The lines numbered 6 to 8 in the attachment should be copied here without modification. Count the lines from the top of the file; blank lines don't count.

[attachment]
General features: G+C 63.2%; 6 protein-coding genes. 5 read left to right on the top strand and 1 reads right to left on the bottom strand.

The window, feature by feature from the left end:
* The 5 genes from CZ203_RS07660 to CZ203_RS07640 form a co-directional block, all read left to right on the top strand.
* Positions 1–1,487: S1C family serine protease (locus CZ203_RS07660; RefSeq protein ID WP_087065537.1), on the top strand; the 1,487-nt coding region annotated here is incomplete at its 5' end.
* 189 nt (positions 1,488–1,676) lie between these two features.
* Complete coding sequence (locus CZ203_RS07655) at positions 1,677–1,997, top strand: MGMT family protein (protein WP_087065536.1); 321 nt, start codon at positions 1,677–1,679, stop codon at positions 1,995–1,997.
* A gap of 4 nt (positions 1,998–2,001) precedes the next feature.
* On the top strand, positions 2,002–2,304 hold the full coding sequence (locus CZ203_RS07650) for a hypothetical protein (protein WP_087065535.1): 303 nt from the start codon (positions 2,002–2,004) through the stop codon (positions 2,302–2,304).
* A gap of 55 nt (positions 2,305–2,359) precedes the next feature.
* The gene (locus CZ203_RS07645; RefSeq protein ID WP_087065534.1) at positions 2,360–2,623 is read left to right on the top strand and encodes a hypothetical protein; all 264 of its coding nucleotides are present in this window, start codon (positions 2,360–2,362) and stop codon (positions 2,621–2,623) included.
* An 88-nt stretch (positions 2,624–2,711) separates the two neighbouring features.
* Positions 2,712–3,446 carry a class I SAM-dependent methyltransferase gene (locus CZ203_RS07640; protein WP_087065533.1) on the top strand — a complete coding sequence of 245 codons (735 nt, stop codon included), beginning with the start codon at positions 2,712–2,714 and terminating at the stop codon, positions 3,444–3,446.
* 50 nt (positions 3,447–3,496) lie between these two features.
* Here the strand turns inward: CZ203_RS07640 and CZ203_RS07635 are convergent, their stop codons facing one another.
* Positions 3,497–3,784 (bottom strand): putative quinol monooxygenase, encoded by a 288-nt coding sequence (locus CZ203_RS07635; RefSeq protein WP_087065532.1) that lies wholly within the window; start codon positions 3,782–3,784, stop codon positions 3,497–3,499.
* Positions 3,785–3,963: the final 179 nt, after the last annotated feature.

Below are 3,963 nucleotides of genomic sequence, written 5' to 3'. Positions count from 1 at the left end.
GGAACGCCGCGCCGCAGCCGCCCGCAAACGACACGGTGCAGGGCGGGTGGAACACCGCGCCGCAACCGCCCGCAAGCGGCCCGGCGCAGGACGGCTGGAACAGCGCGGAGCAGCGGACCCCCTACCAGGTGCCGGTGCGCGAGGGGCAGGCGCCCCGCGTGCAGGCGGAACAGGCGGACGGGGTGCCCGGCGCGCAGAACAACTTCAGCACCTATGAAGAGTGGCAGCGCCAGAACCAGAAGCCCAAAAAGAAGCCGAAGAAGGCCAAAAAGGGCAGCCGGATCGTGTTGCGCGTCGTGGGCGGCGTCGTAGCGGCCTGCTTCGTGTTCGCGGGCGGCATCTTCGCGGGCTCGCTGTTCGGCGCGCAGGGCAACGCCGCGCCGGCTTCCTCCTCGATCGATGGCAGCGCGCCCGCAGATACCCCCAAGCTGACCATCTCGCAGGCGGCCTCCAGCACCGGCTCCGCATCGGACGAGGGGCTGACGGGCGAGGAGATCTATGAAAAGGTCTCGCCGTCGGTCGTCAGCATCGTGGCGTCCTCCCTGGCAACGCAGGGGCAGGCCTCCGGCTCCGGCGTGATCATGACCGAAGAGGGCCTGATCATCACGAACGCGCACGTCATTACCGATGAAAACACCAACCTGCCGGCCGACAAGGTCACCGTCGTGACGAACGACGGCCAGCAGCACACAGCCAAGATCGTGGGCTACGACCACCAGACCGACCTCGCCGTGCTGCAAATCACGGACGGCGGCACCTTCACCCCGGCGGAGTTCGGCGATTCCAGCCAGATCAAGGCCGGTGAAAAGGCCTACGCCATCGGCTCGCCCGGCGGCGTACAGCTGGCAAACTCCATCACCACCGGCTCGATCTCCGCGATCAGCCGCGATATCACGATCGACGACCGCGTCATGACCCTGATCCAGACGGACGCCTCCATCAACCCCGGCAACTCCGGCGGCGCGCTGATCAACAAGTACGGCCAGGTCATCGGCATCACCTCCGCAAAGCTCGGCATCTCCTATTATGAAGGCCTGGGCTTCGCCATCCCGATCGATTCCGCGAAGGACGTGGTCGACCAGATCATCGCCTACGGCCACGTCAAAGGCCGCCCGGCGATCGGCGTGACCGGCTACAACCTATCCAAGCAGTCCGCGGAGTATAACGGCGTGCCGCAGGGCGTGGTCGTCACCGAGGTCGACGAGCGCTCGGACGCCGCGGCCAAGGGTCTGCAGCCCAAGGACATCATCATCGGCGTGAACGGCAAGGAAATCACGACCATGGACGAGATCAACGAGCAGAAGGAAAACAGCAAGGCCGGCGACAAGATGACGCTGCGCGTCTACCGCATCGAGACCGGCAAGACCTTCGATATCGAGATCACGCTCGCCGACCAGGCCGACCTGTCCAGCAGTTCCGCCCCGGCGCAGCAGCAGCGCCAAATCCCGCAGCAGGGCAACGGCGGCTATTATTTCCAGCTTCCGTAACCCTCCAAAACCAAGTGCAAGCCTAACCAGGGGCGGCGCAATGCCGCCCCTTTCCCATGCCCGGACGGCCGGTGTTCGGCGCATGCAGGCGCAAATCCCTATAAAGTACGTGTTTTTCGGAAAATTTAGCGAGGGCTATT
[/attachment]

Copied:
* Complete coding sequence (locus CZ203_RS07655) at positions 1,677–1,997, top strand: MGMT family protein (protein WP_087065536.1); 321 nt, start codon at positions 1,677–1,679, stop codon at positions 1,995–1,997.
* A gap of 4 nt (positions 1,998–2,001) precedes the next feature.
* On the top strand, positions 2,002–2,304 hold the full coding sequence (locus CZ203_RS07650) for a hypothetical protein (protein WP_087065535.1): 303 nt from the start codon (positions 2,002–2,004) through the stop codon (positions 2,302–2,304).